Is Glennon ready to lead the Wolfpack?
Russell Wilson may still be the bigger name, but Mike Glennon is the one currently holding a starting job.
While Wilson is the talk of the college football world as he contemplates his next football stop, his former backup is entering the summer months preparing to lead N.C. State when fall camp opens in August.
And despite the success of Wilson in Raleigh, head coach Tom O’Brien doesn’t believe Wolfpack fans should worry about the new starter under center.
Mike Glennon has the difficult task of replacing three-year starter Russell Wilson at N.C. State.
O’Brien, who coached current NFL quarterbacks Matt Ryan and Matt Hasselbeck at Boston College, stated during the ACC coaches teleconference this spring that Glennon is “as talented as any quarterback I’ve had…He just needs the opportunity to play this fall, and he will get that opportunity.”
Replacing a three-year starter in Wilson, who threw for 3,663 yards and 28 touchdowns in his best season yet in 2010, will certainly be a difficult task for the redshirt junior Glennon, who will be a full-time starter for the first time at N.C. State. But with the confidence of his head coach, he won’t have to worry about anyone looking over his shoulder.
The starting job is his — no matter how many peaks and valleys.
The Wolfpack enjoyed a nine-win campaign in 2010, and O’Brien finally seems to have the program on solid ground. But Wilson was such a big factor in the team’s success, often putting the offense on his back and becoming a one-man show. The 6-6 Glennon isn’t the same type of dynamic player as Wilson, a former first-team All-ACC selection, although he is a better pure passer who can make every throw on the field. And the Wolfpack will have a group of senior receivers looking to step up and replace standouts Jarvis Williams, Owen Spencer and Darrell Davis.
Coordinator Dana Bible’s unit may look a bit different this fall, but it should remain productive.
T.J. Graham caught 25 passes last season and will be expected to assume No. 1 receiver duty, but fellow seniors Jay Smith and Steven Howard will be in the mix, as well, after catching 10 and 12 passes last season, respectively. But keep an eye on Hakeem Flowers, who arrives on campus this summer. The top recruit passed up offers at UCLA, Oregon, Michigan, LSU and Notre Dame to play for the Wolfpack, and the 6-3, 195-pounder could make an impact early in Raleigh after recording 41 catches for 986 yards and 12 touchdowns in his senior season.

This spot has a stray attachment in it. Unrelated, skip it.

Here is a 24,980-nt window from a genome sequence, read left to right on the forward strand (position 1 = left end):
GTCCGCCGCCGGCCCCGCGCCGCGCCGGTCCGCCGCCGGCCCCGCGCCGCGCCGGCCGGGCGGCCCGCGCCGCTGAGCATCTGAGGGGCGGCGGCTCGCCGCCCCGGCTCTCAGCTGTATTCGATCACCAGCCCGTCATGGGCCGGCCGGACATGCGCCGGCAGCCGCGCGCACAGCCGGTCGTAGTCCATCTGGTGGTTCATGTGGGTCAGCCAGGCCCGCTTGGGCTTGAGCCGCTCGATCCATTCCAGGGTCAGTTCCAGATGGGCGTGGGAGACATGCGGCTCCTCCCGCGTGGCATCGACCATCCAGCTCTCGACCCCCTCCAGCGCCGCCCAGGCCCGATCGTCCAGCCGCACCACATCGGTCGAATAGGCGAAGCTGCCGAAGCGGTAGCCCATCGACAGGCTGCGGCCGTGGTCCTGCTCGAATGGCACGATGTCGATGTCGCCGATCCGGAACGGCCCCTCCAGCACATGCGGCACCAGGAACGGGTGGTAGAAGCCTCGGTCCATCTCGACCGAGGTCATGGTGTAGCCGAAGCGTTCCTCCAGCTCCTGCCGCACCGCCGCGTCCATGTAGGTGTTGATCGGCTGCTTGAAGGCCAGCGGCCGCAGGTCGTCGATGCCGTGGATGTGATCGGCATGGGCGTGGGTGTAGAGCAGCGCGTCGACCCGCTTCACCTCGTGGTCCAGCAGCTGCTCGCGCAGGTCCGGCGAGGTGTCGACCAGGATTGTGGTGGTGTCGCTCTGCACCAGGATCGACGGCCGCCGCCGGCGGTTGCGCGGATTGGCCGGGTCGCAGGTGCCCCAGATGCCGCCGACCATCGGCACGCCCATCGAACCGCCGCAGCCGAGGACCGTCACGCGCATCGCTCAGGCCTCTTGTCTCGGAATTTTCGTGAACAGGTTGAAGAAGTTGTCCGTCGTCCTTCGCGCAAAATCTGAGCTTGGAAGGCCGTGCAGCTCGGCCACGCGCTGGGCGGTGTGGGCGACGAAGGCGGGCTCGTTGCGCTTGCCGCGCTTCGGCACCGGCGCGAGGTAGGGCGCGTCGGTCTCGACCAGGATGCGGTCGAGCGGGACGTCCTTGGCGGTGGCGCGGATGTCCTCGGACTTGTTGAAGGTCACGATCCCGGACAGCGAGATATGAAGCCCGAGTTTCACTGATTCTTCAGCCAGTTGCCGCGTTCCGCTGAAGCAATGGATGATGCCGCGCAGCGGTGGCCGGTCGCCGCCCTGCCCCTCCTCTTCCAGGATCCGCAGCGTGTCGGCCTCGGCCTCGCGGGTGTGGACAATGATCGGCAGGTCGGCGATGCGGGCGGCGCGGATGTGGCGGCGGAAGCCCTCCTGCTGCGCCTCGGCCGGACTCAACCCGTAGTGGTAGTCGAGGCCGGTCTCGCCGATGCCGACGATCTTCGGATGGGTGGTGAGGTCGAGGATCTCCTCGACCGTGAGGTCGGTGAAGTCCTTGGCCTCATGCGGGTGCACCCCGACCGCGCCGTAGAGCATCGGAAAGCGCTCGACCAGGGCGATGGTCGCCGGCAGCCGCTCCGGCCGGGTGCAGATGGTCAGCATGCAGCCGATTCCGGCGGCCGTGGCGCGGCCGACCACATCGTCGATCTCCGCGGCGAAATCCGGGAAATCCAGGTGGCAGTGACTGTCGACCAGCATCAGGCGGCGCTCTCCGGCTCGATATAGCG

Glennon will also have a strong running game to help him adjust to his new starring role — something that Wilson didn’t have entering last season.
Running back Mustafa Greene emerged as the team’s top back and should build off of a strong 2010 season if he remains healthy. The team’s depth in the backfield is better as well, so Glennon should be able to rely on the playmakers around him to keep the offense moving.
Glennon doesn’t have much of a track record on the college gridiron, as he played in only three games last season, completing 69 percent of his throws, and has only attempted 52 career passes. But he has been lauded for his strong work ethic and ability to command the huddle. Keep in mind that he arrived in Raleigh as a high-profile recruit — a top-10 quarterback nationally in his recruiting class. And he is coming off of a strong spring season in which he endeared himself to the coaching staff and the players.
Now, he just has to prove it on the field this fall.
And if Glennon does endure some struggles, there’s only one other person who will feel the heat besides the new starting QB — especially if Wilson shines in his new environment. And that’s O’Brien, the one whose confidence is strongest in his new starter under center.
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